Where are the sacred waters of American marathon swimming – the most historically significant swim spots? Aquatic Park (San Francisco), Brighton Beach (New York City), and La Jolla Cove come to mind.
But there’s another location – arguably as significant as those three – that remains remarkably below the radar. Promontory Point in Chicago. The Point was the primary training location of four Marathon Swimming Hall of Famers, including two Mount Rushmore-types:
- Ted Erikson – First person to swim across Lake Michigan (1961). One of only two to swim from the Farallon Islands to San Francisco (and record-holder since 1967). Former record-holder for two-way English Channel swim (1965-1975).
- Jon Erikson – First three-way English Channel swim (1981). Former record-holder for two-way English Channel (1975-1987) and youngest one-way (14 years old in 1969).
For the most up-to-date information about Anacapa Island swims, please see the new dedicated Anacapa Island page at the Santa Barbara Channel Swimming Association website.
A channel crossing is a special kind of marathon swim. From one piece of land, you swim to another, non-contiguous piece of land, with nothing but water separating the two. Unlike a lake or bay crossing, there are no shortcuts – you can’t fudge the distance by adjusting where you start and finish. Unlike a river swim, there’s no consistent current to speed you along. Indeed, the only way out is getting on the boat.
For Americans, the most commonly attempted channel swim is the Catalina (a.k.a. San Pedro) Channel. The second most-attempted channel by Americans is, I would imagine, the English Channel.…
Conrad Wennerberg is Chairman Emeritus of the International Marathon Swimming Hall of Fame and author of the authoritative history of marathon swimming: Wind, Waves, and Sunburn. Originally published in 1974, the book was re-printed in 1999, and is now out of print once again. (Used copies are available through Amazon.)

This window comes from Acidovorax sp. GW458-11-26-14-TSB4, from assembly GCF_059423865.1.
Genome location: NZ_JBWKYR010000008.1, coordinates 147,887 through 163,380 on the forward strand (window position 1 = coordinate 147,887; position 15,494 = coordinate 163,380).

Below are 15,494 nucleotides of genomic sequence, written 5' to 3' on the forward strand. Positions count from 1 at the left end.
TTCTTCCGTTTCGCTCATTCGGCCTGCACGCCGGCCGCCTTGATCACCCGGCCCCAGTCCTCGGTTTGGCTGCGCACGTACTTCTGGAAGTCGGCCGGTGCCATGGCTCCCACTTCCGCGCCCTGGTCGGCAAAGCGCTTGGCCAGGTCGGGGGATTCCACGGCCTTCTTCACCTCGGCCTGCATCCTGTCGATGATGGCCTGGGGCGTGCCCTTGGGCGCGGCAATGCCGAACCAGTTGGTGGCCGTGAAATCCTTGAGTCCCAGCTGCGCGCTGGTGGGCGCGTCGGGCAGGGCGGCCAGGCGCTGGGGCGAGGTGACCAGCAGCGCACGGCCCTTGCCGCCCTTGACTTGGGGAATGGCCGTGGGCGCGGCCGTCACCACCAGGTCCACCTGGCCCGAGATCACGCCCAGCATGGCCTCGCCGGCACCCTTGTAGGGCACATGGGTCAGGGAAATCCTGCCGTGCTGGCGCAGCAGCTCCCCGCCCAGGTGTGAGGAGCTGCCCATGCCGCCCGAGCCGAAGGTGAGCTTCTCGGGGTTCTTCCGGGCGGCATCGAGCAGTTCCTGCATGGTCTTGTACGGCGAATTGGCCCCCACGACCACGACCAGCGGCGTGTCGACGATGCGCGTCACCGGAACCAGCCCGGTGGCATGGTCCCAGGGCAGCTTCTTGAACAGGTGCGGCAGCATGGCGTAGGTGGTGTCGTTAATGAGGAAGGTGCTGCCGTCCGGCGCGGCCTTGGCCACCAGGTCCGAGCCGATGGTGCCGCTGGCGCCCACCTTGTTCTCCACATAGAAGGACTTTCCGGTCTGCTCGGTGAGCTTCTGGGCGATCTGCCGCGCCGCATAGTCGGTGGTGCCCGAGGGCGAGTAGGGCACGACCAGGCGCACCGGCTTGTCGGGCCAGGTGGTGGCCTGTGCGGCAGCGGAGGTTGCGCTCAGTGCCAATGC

Conrad (or “Connie,” as he’s known to friends) is a familiar face at Promontory Point in Chicago, my preferred training location in 2010-11. Now in his 80s, Connie still takes his noontime dip in Lake Michigan, May through October. Connie is also responsible for rescuing a treasured thermos of mine, which his friend Frank the Klepto had stolen during a late-season training swim. True story.
I’m just now getting around to reading Wind, Waves, and Sunburn, and it’s delightful.…
Consider the hypothetical question:
If I go down to my local beach, swim out to the end of the pier, then turn around and swim back… Can I say, “I just attempted to swim around the world”?
Sounds crazy, right? But perhaps not so far-fetched.
Marathon swimmers often have vivid imaginations. In general, I’d say that’s a good thing. Where would we be if Captain Webb hadn’t had the crazy idea to swim across the Channel? The most talented and persistent among us might even actualize those dreams.
So here’s a humble suggestion: A “double-crossing attempt” of [insert channel or large Northern California lake of your choice] should not be reported as such after the fact unless the swimmer completes at least a single crossing.…